Story number two! In 2013 the Celtics has reached the end of the line with the stellar core from above. And indeed, it was time to move on. In 2012, the Philadelphia 76ers made a similar decision. In 2012 the 76ers jettisoned their best player in Andre Iguodala in a failed trade for Andrew Bynum. And shortly after they hired Sam Hinkie as General Manager. Sam Hinkie systematically removed the 76ers bad veteran contracts while acquiring tons of draft picks. The Celtics did a similar strategy. After Ray Allen left in free agency, the Celtics traded Kevin Garnett and Paul Pierce for future draft picks from the Brooklyn Nets (this may come up soon ...) they traded Rajon Rondo for Jae Crowder. And they also acquired draft picks. That said, they did something else too. The Celtics traded the Sacramento Kings for Isaiah Thomas. They also signed Amir Johnson and Al Horford. And these four players actually helped the Celtics win the Eastern Conference and make it to the Eastern Conference Finals this season. Now, the difference between Philadelphia and Boston is that Philadelphia continually tanked and attempted to "win" the NBA draft. Boston, however, kept acquiring good veterans, and as such is now a 50 win team that was a few wins from another NBA Finals. Philadelphia? Well despite the amazing enthusiasm I'm seeing about a core of Embiid (who has played 31 NBA games, and has never cracked 30 minutes in a game), Ben Simmons (never played an NBA game), and Fultz (more on that in a second, and again never played an NBA game), it's ludicrous to think they'll be sniffing an NBA Finals sooner than the Celtics will.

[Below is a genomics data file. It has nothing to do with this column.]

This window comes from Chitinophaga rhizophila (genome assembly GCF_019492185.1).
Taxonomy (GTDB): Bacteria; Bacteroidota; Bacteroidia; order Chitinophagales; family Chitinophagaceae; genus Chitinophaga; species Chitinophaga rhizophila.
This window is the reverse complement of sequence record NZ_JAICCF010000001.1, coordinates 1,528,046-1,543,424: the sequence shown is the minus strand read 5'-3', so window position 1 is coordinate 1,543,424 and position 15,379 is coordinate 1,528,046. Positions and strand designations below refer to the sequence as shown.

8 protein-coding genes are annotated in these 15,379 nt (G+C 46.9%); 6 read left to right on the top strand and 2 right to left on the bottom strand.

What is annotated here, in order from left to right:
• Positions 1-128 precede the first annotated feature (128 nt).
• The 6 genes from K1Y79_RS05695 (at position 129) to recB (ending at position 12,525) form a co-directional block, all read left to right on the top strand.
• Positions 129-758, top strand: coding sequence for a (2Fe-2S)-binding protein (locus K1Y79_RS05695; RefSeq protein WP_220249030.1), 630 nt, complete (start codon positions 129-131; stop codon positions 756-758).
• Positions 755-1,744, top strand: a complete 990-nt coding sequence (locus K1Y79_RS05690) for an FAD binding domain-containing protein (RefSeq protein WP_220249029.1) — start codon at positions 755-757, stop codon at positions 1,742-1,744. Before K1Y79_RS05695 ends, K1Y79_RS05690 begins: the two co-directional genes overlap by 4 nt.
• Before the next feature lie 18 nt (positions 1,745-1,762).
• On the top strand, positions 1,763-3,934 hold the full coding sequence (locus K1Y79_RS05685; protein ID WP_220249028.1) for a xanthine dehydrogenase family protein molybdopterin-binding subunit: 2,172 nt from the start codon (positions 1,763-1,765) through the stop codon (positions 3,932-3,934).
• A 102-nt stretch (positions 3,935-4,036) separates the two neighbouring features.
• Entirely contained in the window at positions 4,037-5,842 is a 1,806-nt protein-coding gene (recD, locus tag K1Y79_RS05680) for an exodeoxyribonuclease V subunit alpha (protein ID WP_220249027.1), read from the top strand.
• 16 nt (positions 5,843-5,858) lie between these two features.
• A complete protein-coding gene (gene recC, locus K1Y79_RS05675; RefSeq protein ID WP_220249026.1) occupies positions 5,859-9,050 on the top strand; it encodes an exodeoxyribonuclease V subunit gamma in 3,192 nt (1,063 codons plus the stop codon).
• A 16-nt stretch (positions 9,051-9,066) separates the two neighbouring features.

The moral? The tanking is the path to an NBA title is one of my most hated myths in NBA lore. And where it gets weird is we can use the Celtics as a pace car for it, multiple times now! As I've said, I think the work Hinkie did with draft picks in the NBA was genius. I love getting rid of bad contracts too. But the path to winning in the NBA has always involved signing productive veterans. And the Celtics have twice now shown how much quicker you can retool by doing this. When you're lucky and the stars align, you can get a championship squad. Even, with so-so "stars", you can still be a top seed. And there will always be teams getting rid of veterans in a rush to rebuild. The Celtics currently have the number one pick in the NBA draft. However, it looks like they are trading it to Philadelphia in exchange for the third pick in the draft, and a future first round pick (either the Lakers pick next year, or the Kings pick in 2019). And some are speculating this means their end goal is to trade assets for Jimmy Butler and/or Gordon Hayward. And if that's the case? I'm all for it! The Celtics have twice now easily "won the race" with teams that tried to rebuild through the draft. I'm not worried about the Celtics waiting for a top prospect to pan out. The Celtics were a good team last year, and with a few upgrades could be a great team. Hopefully they remember their own recent history.